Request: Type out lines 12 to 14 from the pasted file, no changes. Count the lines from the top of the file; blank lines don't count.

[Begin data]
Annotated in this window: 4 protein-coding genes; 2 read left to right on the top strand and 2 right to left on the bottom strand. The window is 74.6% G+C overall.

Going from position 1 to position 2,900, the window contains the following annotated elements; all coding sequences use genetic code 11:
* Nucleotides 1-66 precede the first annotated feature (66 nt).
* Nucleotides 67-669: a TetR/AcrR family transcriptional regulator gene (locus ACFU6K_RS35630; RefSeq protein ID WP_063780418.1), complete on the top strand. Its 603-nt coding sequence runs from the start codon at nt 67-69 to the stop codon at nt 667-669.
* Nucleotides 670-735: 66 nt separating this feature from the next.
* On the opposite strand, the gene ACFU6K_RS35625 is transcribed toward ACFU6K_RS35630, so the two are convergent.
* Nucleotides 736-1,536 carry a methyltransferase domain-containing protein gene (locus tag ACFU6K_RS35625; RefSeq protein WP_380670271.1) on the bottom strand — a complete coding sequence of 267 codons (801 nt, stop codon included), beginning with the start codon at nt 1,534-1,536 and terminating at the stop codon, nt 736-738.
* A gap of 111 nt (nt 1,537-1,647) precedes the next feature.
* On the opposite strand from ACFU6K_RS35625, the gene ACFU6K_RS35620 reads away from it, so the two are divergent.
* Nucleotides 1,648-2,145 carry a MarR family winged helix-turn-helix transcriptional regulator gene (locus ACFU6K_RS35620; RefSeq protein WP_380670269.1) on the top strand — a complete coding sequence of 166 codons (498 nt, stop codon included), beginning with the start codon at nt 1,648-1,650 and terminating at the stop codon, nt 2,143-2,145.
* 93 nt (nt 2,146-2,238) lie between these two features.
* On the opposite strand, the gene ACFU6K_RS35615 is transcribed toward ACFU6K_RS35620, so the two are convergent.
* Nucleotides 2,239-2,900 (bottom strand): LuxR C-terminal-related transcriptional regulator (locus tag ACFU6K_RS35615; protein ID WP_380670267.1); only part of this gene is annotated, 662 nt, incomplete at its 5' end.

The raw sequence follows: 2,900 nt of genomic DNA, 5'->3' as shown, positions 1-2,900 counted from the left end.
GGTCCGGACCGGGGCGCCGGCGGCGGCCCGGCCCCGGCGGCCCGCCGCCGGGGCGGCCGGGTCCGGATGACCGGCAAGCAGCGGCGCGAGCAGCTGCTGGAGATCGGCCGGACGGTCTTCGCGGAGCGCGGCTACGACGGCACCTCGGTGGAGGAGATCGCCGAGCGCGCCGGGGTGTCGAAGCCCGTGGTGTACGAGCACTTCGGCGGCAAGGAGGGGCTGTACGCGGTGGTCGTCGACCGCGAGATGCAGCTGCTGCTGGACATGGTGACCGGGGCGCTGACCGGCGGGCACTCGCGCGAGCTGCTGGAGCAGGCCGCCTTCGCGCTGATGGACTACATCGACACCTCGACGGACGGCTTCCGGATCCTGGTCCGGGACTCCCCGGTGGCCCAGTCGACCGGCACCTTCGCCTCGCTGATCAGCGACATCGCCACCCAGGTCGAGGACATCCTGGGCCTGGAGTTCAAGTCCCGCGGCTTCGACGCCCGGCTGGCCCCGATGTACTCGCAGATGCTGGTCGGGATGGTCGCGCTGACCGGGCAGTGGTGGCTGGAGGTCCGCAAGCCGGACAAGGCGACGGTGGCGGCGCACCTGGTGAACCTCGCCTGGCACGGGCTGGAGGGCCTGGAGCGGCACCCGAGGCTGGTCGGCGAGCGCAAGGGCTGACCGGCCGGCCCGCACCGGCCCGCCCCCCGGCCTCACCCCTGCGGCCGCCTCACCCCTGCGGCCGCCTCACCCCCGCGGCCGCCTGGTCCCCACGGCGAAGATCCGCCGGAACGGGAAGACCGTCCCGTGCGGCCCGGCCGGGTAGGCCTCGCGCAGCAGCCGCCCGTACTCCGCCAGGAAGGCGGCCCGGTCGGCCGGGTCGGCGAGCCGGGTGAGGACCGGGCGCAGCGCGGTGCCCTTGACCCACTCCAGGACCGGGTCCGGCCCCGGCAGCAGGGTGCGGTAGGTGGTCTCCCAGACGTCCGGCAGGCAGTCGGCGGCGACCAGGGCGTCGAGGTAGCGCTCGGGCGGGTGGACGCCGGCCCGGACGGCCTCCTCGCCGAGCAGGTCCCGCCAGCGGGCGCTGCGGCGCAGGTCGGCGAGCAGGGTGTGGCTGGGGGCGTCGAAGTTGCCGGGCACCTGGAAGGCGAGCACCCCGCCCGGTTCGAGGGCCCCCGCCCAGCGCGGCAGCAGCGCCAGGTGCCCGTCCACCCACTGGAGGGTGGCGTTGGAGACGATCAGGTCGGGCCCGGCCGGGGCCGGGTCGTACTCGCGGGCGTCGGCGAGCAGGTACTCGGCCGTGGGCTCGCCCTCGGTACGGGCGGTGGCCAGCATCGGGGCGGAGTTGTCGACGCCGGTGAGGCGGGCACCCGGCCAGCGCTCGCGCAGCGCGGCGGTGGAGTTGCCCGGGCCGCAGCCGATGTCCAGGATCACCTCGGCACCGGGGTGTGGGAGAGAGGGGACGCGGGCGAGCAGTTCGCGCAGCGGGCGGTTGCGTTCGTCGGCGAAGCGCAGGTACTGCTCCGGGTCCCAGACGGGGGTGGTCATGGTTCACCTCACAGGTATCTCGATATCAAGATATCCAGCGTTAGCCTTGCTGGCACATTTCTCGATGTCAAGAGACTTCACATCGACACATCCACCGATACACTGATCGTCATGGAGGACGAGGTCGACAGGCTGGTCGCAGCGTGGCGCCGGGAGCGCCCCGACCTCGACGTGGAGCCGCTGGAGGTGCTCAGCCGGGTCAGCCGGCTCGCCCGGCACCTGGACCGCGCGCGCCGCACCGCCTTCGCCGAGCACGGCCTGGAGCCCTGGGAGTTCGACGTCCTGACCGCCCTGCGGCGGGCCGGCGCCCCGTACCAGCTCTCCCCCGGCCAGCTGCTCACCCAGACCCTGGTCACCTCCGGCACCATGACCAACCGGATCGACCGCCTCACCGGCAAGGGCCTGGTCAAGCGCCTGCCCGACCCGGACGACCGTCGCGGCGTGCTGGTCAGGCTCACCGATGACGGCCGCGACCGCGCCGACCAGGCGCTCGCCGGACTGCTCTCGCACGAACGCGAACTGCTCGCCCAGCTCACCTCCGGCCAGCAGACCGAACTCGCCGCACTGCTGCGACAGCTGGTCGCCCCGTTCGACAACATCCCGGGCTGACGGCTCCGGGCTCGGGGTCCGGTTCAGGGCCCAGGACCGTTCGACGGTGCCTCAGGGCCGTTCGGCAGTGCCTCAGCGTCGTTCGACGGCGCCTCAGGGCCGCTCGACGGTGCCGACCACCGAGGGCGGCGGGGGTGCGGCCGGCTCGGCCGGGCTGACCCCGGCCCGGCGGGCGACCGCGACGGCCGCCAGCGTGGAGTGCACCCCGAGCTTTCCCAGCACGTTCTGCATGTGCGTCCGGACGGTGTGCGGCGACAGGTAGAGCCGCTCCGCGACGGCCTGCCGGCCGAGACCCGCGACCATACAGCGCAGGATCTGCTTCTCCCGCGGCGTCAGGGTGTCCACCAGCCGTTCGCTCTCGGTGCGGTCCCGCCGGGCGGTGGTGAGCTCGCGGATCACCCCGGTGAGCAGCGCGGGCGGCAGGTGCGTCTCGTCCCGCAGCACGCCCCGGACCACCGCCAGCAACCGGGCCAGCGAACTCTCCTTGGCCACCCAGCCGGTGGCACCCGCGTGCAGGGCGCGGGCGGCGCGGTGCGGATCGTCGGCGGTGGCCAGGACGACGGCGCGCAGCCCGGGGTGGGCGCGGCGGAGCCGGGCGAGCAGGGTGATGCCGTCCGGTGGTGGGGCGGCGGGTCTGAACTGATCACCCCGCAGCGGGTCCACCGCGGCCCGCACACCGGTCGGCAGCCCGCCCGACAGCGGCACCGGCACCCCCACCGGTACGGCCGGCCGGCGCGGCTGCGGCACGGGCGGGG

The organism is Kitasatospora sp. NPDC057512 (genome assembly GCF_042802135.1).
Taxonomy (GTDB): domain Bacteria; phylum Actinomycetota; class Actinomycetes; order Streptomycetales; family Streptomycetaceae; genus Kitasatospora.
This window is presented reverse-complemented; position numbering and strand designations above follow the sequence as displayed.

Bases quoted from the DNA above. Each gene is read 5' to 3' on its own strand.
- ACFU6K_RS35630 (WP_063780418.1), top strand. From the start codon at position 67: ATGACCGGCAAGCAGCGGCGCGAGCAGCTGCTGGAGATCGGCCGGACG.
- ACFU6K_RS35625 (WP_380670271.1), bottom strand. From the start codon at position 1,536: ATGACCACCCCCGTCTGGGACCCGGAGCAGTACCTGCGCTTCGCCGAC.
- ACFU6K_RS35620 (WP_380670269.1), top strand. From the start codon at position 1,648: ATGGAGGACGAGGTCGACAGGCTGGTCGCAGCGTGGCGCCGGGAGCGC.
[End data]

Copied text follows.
* On the opposite strand, the gene ACFU6K_RS35615 is transcribed toward ACFU6K_RS35620, so the two are convergent.
* Nucleotides 2,239-2,900 (bottom strand): LuxR C-terminal-related transcriptional regulator (locus tag ACFU6K_RS35615; protein ID WP_380670267.1); only part of this gene is annotated, 662 nt, incomplete at its 5' end.

The raw sequence follows: 2,900 nt of genomic DNA, 5'->3' as shown, positions 1-2,900 counted from the left end.